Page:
"I have long been convinced that institutions purely democratic must, sooner or later, destroy liberty or civilization, or both. In Europe, where the population is dense, the effect of such institutions would be almost instantaneous. What happened lately in France is an example. In 1848 a pure democracy was established there. During a short time there was reason to expect a general spoliation, a national bankruptcy, a new partition of the soil, a maximum of prices, a ruinous load of taxation laid on the rich for the purpose of supporting the poor in idleness. Such a system would, in twenty years, have made France as poor and barbarous as the France of the Carlovingians. Happily the danger was averted, and now there is a despotism, a silent tribune, an enslaved press. Liberty is gone: but civilisation has been saved.
"I have not the smallest doubt that, if we had a purely democratic government here, the effect would be the same. Either the poor would plunder the rich, and civilisation would perish; or order and property would be saved by a strong military government, and liberty would perish. You may think that your country enjoys an exemption from these evils. I will frankly own to you that I am of a very different opinion. Your fate I believe to be certain, though it is deferred by a physical cause. As long as you have a boundless extent of fertile and unoccupied land, your labouring population will be far more at ease than the labouring population of the old world; and, while that is the case, the Jeffersonian polity may continue to exist without causing any fatal calamity. But the time will come when New England will be as thickly peopled as old England. Wages will be as low, and will fluctuate as much with you as with us. You will have your Manchesters and Birminghams; and, in those Manchesters and Birminghams, hundreds of thousands of artisans will assuredly be sometimes out of work. Then your institutions will be fairly brought to the test. Distress every where makes the labourer mutinous and discontented, and inclines him to listen with eagerness to agitators who tell him that it is a monstrous iniquity that one man should have a million while another cannot get a full meal. In bad years there is plenty of grumbling here, and sometimes a little rioting. But it matters little. For here the sufferers are not the rulers. The supreme power is in the hands of a class, numerous indeed, but select, of an educated class, of a class which is, and knows itself to be, deeply interested in the security of property and the maintenance of order. Accordingly, the malecontents are firmly, yet gently, restrained. The bad time is got over without robbing the wealthy to relieve the indigent. The springs of national prosperity soon begin to flow again: work is plentiful: wages rise; and all is tranquillity and cheerfulness. I have seen England pass three or four times through such critical seasons as I have described. Through such seasons the United States will have to pass, in the course of the next century, if not of this. How will you pass through them. I heartily wish you a good deliverance. But my reason and my wishes are at war; and I cannot help foreboding the worst. It is quite plain that your government will never be able to restrain a distressed and discontented majority. For with you the majority is the government, and has the rich, who are always a minority, absolutely at its mercy. The day will come when, in the State of New York, a multitude of people, none of whom has had more than half a breakfast or expects to have more than half a dinner, will chuse a legislature. Is it possible to doubt what sort of legislature will be chosen? On one side is a statesman preaching patience, respect for vested rights, strict observances of public faith. On the other is a demagogue ranting about the tyranny of capitalists and usurers, and asking why anybody should be permitted to drink Champagne and to ride in a carriage, while thousands of honest folks are in want of necessaries. Which of the two candidates is likely to be preferred by a working man who hears his children cry for more bread? I seriously apprehend that you will, in some such season of adversity as I have described, do things which will prevent prosperity from returning; that you will act like people who should, in a year of scarcity, devour all the seed corn, and thus make the next year a year, not of scarcity, but of absolute famine. There will be, I fear, spoliation. The spoliation will increase the distress. The distress will produce fresh spoliation. There is nothing to stop you. Your constitution is all sail and no anchor. As I said before, when a society has entered on this downward progress, either civilisation or liberty must perish. Either some Caesar or Napoleon will seize the reins of government with a strong hand; or your republic will be as fearfully plundered and laid waste by barbarians in the twentieth Century as the Roman Empire was in the fifth; - with this difference, that the Huns and Vandals who ravaged the Roman Empire came from without, and that your Huns and Vandals will have been engendered within your own country by your own institutions. Thinking thus, of course, I cannot reckon Jefferson among the benefactors of mankind... / I have the honor to be, / Dear Sir,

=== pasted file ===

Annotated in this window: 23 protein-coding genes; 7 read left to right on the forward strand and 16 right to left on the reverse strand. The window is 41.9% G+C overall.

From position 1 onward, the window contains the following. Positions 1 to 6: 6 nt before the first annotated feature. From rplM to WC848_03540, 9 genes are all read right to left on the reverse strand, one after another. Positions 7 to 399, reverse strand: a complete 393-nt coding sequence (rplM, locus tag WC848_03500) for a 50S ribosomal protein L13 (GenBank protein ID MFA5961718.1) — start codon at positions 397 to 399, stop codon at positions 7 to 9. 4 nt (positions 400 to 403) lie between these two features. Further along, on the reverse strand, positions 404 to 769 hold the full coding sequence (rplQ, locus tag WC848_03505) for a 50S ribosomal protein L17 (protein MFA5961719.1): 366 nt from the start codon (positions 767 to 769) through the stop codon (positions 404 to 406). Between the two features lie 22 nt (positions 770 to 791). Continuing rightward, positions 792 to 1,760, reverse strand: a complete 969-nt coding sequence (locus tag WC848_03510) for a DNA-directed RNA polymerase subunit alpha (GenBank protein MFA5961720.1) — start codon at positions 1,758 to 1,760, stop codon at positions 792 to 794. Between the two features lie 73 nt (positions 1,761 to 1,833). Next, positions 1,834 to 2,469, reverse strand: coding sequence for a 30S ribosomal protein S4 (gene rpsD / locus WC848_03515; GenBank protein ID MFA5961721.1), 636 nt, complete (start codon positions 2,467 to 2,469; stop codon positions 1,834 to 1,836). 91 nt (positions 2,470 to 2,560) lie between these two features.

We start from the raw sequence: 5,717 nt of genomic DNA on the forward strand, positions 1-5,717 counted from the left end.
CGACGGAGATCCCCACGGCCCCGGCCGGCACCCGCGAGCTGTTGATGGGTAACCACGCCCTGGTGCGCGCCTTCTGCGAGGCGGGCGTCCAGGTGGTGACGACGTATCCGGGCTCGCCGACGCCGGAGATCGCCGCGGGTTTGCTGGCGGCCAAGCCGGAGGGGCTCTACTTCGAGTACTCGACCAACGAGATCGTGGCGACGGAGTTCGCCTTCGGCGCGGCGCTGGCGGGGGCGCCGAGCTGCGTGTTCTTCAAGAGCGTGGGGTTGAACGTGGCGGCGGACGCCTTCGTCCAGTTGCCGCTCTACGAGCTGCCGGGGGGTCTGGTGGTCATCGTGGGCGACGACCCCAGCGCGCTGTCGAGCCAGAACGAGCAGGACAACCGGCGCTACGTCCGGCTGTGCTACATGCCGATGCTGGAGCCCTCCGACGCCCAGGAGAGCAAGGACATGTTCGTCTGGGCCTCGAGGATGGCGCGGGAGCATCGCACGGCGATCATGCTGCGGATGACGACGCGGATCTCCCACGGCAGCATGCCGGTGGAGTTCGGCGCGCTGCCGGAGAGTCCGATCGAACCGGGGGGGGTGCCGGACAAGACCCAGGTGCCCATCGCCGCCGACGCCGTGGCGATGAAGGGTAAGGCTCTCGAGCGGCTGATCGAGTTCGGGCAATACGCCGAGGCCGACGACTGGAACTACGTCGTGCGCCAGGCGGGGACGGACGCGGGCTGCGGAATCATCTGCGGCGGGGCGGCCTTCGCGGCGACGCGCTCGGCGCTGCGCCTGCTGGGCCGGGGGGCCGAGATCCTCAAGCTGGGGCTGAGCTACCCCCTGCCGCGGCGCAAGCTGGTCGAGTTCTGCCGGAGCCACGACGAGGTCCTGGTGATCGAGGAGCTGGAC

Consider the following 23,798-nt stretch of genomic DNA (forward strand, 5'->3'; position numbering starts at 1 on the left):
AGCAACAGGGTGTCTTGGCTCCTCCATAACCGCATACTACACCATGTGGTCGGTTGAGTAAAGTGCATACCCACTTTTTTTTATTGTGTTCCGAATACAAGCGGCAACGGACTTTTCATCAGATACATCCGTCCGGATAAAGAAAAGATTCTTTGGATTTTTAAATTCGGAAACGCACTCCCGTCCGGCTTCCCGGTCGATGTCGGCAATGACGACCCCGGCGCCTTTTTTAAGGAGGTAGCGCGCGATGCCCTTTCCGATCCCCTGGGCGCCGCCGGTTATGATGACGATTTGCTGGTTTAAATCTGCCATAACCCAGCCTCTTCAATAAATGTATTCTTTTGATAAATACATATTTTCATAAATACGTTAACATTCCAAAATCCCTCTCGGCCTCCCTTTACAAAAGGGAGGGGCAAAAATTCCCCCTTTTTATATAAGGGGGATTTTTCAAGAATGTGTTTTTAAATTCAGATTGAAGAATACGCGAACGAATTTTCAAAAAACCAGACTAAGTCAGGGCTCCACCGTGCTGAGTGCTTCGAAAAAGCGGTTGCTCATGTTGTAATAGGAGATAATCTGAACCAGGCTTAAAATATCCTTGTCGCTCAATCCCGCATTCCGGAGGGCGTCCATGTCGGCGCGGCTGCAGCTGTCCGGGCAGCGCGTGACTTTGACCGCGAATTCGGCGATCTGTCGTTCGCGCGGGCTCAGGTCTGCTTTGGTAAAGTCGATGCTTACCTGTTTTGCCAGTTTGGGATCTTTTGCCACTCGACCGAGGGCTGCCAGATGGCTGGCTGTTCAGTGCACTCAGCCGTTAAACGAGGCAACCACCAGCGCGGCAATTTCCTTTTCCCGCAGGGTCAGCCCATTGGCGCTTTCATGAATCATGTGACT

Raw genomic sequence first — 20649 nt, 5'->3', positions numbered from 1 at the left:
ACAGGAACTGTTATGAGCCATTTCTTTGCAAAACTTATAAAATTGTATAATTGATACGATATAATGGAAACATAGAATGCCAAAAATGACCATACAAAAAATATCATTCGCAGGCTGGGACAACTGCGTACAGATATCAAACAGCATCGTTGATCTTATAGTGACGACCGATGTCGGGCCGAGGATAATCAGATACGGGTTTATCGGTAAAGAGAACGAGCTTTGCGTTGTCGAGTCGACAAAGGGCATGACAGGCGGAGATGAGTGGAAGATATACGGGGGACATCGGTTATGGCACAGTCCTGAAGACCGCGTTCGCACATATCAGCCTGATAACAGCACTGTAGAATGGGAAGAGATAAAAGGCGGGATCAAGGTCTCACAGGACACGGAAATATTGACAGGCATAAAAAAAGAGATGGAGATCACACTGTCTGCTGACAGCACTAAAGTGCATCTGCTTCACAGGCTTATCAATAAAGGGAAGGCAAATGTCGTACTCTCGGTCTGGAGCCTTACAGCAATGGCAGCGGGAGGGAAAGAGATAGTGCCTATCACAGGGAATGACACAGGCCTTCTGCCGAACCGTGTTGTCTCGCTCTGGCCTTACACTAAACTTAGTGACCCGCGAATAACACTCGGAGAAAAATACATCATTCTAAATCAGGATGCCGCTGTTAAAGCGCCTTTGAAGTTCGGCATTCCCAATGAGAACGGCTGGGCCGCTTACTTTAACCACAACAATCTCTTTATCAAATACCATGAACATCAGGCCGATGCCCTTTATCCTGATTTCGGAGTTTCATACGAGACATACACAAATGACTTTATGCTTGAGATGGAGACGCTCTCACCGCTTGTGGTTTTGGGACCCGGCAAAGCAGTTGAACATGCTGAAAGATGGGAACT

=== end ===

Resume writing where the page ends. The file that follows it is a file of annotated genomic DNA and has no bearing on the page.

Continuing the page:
Your faithful Servant,
T B Macaulay" (not Alexis De Tocqueville, after all)